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Creatine helps the average lifter

Published December 03. 2012 05:04PM

The October 13 column about creatine focused on the product's versatility. Once a staple for hardcore bodybuilders and weightlifters who wanted to add muscle, the supplement is now used by many endurance athletes and also to treat depression.

In fact, a study published by the American Journal of Psychiatry online this August found that women who were suffering from serious depression got relief from antidepressant medicine twice as fast when they also used 5 milligrams of creatine daily, a finding Doctor Perry Renshaw, professor of psychiatry at University of Utah Medical School called "the Holy Grail of treating depression."

He did so because antidepressants generally take up to six weeks to start working, yet research indicates the rate of success decreases the longer that it takes a treatment to work.

The e-mails and the questions that I received after the publication of this article, however, did not come from people suffering from depression or endurance athletes. They came from readers who lift for general health with no desire to compete.

They wanted to know if using creatine would really make a difference for them, and, if so, how to best use it.

I can't imagine a situation where creatine use isn't beneficial for the typical "Fitness Master" reader who is a weight lifter. You lift weights because you want to look better, feel better, enjoy it, or some combination of the three.

Creatine use will aid all of these areas.

Within a week you'll look better. That's how long the loading phase takes, which generally creates the most muscle increase.

This fall, for instance, I added four pounds of muscle in one week and I was using only half of the recommended loading dose during the week immediately after my last race, a week where I'm not really tossing about heavy weight.

The feel-better effect takes place on two fronts. Not only has the supplement been tied to an improvement in mental health, but for me it also seems to cure those little aches and pains that occur after years of working out.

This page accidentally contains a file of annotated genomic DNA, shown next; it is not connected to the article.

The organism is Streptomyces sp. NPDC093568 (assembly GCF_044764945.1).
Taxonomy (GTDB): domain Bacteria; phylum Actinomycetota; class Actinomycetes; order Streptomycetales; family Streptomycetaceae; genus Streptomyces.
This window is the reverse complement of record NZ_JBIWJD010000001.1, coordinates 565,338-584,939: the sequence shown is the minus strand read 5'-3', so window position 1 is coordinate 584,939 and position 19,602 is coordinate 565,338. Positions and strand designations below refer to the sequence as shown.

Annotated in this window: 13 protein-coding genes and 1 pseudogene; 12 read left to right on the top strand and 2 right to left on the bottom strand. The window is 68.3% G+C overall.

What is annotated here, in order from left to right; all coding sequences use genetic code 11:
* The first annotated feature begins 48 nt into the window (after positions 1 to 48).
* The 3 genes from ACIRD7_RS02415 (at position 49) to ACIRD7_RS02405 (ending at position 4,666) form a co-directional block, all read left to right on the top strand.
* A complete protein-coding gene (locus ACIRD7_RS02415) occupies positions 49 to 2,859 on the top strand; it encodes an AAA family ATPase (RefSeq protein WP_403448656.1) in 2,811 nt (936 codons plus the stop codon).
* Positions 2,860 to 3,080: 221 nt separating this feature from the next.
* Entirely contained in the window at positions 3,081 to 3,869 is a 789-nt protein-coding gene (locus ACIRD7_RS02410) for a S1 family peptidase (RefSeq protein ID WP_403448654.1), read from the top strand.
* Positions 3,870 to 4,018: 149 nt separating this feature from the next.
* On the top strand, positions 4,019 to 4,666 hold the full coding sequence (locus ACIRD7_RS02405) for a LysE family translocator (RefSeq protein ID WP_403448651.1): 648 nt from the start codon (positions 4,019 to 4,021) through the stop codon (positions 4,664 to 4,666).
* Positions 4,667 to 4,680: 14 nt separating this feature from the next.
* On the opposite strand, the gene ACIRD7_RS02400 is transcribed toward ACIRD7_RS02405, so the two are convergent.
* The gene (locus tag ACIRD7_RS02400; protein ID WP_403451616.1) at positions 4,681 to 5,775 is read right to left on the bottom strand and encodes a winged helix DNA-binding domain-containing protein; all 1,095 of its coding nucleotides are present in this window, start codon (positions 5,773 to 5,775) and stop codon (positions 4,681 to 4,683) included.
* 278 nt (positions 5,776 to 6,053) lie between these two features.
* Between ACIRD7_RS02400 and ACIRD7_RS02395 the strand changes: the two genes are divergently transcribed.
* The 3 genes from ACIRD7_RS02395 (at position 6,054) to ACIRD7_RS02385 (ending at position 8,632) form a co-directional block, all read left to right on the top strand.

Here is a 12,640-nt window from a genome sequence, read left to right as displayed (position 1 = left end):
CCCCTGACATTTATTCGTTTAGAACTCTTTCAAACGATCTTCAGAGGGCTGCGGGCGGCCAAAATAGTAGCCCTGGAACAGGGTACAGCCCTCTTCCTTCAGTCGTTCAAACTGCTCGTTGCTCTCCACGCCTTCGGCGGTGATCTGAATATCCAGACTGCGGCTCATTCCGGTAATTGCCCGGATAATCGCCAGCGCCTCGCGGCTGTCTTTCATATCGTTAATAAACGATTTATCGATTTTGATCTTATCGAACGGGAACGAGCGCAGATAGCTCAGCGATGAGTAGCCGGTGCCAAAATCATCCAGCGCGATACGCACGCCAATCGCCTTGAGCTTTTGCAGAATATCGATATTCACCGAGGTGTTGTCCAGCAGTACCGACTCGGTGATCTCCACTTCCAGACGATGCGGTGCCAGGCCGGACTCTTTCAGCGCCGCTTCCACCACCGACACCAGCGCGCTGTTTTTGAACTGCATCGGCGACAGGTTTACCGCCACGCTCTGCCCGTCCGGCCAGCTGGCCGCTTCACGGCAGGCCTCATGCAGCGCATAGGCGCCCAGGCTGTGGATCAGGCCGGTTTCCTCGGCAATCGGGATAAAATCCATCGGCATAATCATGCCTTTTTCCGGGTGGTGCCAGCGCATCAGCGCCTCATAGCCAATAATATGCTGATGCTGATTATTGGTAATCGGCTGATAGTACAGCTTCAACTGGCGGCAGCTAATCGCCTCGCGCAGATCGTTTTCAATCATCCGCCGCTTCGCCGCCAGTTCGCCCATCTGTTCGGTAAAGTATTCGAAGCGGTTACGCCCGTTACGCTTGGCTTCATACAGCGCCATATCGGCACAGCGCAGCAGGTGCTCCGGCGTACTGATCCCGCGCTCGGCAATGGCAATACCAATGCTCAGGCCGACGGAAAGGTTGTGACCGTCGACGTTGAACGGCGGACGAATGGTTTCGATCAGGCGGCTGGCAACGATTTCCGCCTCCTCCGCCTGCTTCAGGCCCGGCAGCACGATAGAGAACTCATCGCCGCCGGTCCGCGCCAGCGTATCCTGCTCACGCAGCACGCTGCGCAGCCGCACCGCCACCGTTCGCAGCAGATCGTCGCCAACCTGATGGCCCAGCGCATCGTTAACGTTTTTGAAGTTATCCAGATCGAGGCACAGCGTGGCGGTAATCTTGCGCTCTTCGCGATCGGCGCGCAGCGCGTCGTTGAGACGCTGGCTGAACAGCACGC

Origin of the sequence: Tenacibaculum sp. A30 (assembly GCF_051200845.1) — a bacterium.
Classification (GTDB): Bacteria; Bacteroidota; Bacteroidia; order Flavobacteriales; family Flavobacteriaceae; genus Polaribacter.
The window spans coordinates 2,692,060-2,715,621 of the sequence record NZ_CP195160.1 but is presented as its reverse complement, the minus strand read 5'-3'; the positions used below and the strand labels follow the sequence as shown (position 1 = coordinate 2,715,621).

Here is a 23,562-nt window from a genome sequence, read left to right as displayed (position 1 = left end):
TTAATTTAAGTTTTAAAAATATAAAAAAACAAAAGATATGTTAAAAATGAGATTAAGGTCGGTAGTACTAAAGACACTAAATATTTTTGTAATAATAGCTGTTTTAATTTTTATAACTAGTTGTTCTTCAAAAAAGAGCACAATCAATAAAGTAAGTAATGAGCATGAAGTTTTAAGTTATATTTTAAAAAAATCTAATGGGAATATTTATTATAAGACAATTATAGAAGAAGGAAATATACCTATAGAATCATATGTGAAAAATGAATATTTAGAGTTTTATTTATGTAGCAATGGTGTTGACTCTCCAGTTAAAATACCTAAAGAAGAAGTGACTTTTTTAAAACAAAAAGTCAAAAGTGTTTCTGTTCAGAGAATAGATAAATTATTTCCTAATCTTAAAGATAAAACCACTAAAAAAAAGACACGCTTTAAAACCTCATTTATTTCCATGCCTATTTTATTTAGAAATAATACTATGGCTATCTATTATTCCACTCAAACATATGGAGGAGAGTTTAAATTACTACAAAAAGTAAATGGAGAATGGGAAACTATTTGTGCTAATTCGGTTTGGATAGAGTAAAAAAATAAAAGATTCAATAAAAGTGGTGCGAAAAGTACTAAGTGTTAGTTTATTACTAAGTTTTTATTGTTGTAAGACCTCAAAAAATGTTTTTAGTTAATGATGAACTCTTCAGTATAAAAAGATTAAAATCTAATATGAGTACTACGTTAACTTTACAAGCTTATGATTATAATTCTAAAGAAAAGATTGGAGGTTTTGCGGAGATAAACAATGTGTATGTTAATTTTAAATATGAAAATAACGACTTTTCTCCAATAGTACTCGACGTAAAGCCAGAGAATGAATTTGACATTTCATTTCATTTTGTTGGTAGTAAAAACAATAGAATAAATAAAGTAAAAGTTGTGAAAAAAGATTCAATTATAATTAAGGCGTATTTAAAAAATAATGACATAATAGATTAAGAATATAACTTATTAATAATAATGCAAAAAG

Finally, if you lift for enjoyment, what's more enjoyable than seeing progress? If I gained four pounds in one week using half the suggested amount on a lifting program designed to improve cycling performance more so than add muscle mass, just imagine the improvement you can make when your goal is to develop bigger muscles.

If this sales pitch has piqued your interest, here's what you do next: buy some of the stuff. Be sure you purchase creatine monohydrate and avoid the brands that add other ingredients.

Pure, unadulterated creatine monohydrate is more than enough to get the job done, and it's also more reasonably priced.

Use 5 milligrams four times a day for the first week. Most instructions tell you to mix the creatine with water or a fruit juice, but you can also add it to foods like yogurt, oatmeal, or your pre- or post-workout protein drink.

Obviously, your results will be enhanced through proper diet and plenty of rest. If you do these things, reduce your aerobic exercise in volume and intensity a bit, and hit the weights hard four times that first week, I'm sure you'll immediately see a difference in the mirror, the scale, and the weight room.

In fact, some companies that produce creatine claim the amount you lift for most exercises will increase in a week or two by 10 percent.

After the first week, reduce the dosage to 5 milligrams twice a day. Since the muscles are already saturated with creatine from the loading phase, this amount should allow for more improvement albeit more gradual to take place.

If you reach a point where you feel you're getting too big but you don't want to lose any of the muscle you already gained, experiment with the dose that's been found to be helpful to endurance athletes: 3 milligrams once a day.

Creatine will certainly add muscle to your body if you allow it. But don't be like a guy I trained many years ago. He couldn't figure out why the absolutely brutal workouts we were doing together weren't adding muscle to his body even though he was staying out well past midnight many nights and occasionally skipping meals.

And don't expect success if you are not willing to lift heavier weights than you're accustomed to.

But that heavier weight should actually feel light to you if you start the workout well rested, well fed, and with your body's cells saturated with creatine.

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